Posted by John Trausch and Ginette Rondeau on 17th Feb 2017
When the Spanish Conquistadors dropped anchor in “The New World” more than 500 years ago, they discovered natives that seem to mock death.
The bizarre Aztec ceremonies had been practiced for at least 3,000 years. But the Spaniards were unfamiliar, deemed it pagan blasphemy, and banned it.
The ritual was Dia de los Muertos, or Day of the Dead. Today it is a national holiday in Mexico on November 1 and 2 and has enjoyed soaring popularity throughout the United States.
And it is NOT Halloween, although there are similarities. Day of the Dead focuses on celebrating the memories of loved ones that have passed on.
While customs vary widely, the idea is the same: friends and relatives go to cemeteries to celebrate their loved ones. They paint their faces to resemble skulls, build altars at the gravesides and decorate them with bright orange marigold flowers, candles, photos and memorabilia.
The pre-deceased often sit on blankets next to gravesides and feast on the favorite foods of their dearly departed friends. Toys are brought for children who have passed and bottles of tequila or cerveza (beer) for adults. The libations are often poured onto the grass above graves for the deceased to enjoy. Pan de muerto, a sweet egg bread often decorated with white frosting to look like twisted bones is passed around. Candied sugar skulls, with the names of the dead person written on the forehead, are eaten by loved ones. Often the proceedings last into the next day.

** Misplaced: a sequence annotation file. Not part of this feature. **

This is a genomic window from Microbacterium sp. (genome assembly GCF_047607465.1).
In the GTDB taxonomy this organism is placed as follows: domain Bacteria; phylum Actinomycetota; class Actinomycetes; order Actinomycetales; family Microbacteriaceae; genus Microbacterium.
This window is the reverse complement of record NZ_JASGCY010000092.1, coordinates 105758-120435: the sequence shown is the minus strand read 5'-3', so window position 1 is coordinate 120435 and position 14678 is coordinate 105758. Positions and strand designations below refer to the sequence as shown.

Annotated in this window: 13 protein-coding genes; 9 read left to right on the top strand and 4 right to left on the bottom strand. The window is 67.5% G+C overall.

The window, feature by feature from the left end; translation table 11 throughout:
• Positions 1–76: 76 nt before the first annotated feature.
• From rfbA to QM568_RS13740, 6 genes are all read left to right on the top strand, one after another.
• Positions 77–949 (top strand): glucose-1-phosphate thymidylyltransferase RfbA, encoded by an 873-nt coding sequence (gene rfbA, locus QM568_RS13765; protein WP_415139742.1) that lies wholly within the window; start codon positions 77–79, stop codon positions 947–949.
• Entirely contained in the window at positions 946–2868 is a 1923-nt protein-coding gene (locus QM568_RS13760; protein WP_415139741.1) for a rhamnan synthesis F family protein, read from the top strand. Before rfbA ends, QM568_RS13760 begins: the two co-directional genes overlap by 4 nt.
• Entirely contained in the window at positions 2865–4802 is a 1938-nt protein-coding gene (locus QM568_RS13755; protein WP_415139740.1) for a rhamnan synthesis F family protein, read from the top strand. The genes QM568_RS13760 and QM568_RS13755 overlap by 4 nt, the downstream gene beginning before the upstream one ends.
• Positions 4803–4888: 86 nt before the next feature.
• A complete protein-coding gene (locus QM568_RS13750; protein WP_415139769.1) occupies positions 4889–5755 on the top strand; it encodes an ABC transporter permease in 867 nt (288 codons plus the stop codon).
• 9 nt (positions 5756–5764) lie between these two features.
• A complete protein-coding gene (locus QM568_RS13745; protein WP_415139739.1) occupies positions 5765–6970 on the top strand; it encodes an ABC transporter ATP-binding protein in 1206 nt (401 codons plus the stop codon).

Their hope is to encourage visits by the souls that have passed so they will hear the prayers of the living. Celebrations are joyful and often humorous, as the living share funny events and anecdotes about the departed.
Although Day of the Dead and Halloween do share skeletons and a place on the calendar, there are major differences. Look at the skulls in Dia de los Muertos ceremonies... they are not ghoulish… they are smiling!
Unlike the Spaniards, who viewed death as the end of life, the Aztecs viewed it as the continuation of life. They didn't fear death; they embraced it. To them, life was a dream and only in death did they become truly awake.
But five centuries ago all this eluded the invading Spaniards. In their attempts to convert the natives to Catholicism, the Spaniards tried to kill the ritual. But it refused to die.
To make it more Christian, the Spaniards moved it from its August dates so it coincided with Catholic holidays of All Saints' Day and All Souls' Day (November 1 when it is believed that the spirits of the children come to visit and the 2nd when the adults come).
Today's ceremonies are often rich with crosses, rosaries and “The Virgin of Guadalupe,” images, indicating the blending of Catholicism.
Villages in rural Mexico are known for stopping all other activities for days surrounding the holiday.
In urban areas, some of the customs are different, and costumed children roam the streets, knocking on doors to ask for candy. This trick-or-treating furthers the Halloween confusion.
Beyond Mexico, the holiday is celebrated in Latin America and is on the rise even in the non-Latin populations of the United States, the South Pacific, Europe and Oceania. Similar rituals take place throughout Asia and Africa.
But however different the ceremonies and celebrations may be, the intent of Day of the Day is the same: the spirits of the deceased still live within their family and friends. The lives of people who have touched others are to be cherished, celebrated, remembered, and passed on through the generations.
To see our collection of Day of the Dead collection, visit: